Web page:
With that, we bring this edition of our mobile staff picks to a close. If you found one of our recommendations useful, please support our work by purchasing that item through our e-tailer links. You should also consider becoming a TR subscriber, if you haven’t already. Subscribers get exclusive perks, and your support allows us to continue producing time- and research-intensive pieces like this one. Enjoy your new laptop, phone, or tablet, and thanks for your support.

Comments closed
    • Kretschmer
    • 2 years ago

    Aero 14W purchase links are still broken.

    • Chz
    • 2 years ago

    I think it’s worth “translating” what some of those stranger SoCs actually are under the hood.

    For example, the Amazon 10″ tablet is an A72/A53 cluster. As technical readers, there’s a chance we’ll actually have an idea of the general performance envelope of that (pretty good, for a cheap tablet – think a bit faster than a Pixel 1 in most tasks) instead of whatever Mediatek’s latest nonsense code-name is.

    I can’t agree on the 14″ Chromebook, either. Except at the very cheapest level, Android app compatibility makes a touchscreen almost a necessity. Most things are fine without it, but only *most*.

    • Dark Pulse
    • 2 years ago

    Gotta say that I love my OnePlus 5T, although you guys failed to mention you can get a model that has 128 GB for $559 as well (which is what I got).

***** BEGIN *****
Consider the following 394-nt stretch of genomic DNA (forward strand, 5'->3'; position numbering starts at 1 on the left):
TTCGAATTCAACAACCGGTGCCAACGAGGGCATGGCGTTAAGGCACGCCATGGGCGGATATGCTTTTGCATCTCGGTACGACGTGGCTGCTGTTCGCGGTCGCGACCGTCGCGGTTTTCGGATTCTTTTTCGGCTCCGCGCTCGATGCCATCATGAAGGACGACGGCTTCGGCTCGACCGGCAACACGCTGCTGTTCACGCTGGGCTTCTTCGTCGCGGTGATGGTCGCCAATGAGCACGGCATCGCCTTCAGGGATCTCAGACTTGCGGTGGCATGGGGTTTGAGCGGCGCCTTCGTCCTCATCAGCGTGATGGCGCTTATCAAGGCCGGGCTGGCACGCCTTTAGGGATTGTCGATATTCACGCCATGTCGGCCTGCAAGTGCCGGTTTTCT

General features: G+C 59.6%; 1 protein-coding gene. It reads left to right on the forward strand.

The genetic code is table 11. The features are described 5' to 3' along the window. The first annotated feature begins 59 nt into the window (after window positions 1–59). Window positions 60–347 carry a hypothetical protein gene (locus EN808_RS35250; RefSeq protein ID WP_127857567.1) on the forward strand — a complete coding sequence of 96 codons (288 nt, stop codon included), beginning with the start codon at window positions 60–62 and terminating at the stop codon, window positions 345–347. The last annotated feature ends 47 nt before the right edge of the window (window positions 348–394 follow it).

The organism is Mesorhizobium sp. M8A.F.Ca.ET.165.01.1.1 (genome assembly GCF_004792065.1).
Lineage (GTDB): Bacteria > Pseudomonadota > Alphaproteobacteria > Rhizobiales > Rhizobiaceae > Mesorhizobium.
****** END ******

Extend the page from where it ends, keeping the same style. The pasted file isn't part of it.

It replaced a venerable OnePlus 1 whose SIM card reader decided to die after about three years.

    I don’t regret the purchase. Phone’s battery seems to last all day long, and yes, the Dash Charge *IS* that good. They aren’t joking when they say “A day’s power in half an hour.” Thing can go up like 40-60% in that time.

    • BabelHuber
    • 2 years ago

    I reluctantly shelled out the Euros for the Pixel 2 XL 128GB. Yes, it’s too expensive. But it’s the best phone I ever had.

    The battery runtime is fantastic. The software is top, this is the first Android phone where I don’t want to install a custom ROM.

    Just rooted it via Magisk and modded it a little bit via Substratum (substweaks and Swift Dark).

    Despite the unlocked bootloader, it is child’s play to install the monthly updates. No wiping of the phone is necessary, since Google doesn’t throw stones between your legs when you unlock the bootloader.

    You can even lock and unlock it as you see fit, without losing the warranty.

    Take note Samsung and LG, I won’t buy any of your phones anymore until you follow suit!

      • DancinJack
      • 2 years ago

      I know what you’re saying, but the Pixel 2 XL is made by LG 🙂

        • BabelHuber
        • 2 years ago

        I know it’s just a version of the V30 🙂

        But the software and the easy bootloader unlocking are the difference. LG is only Google’s supplier in this case after all..

        Edit: auto correction

    • Ikepuska
    • 2 years ago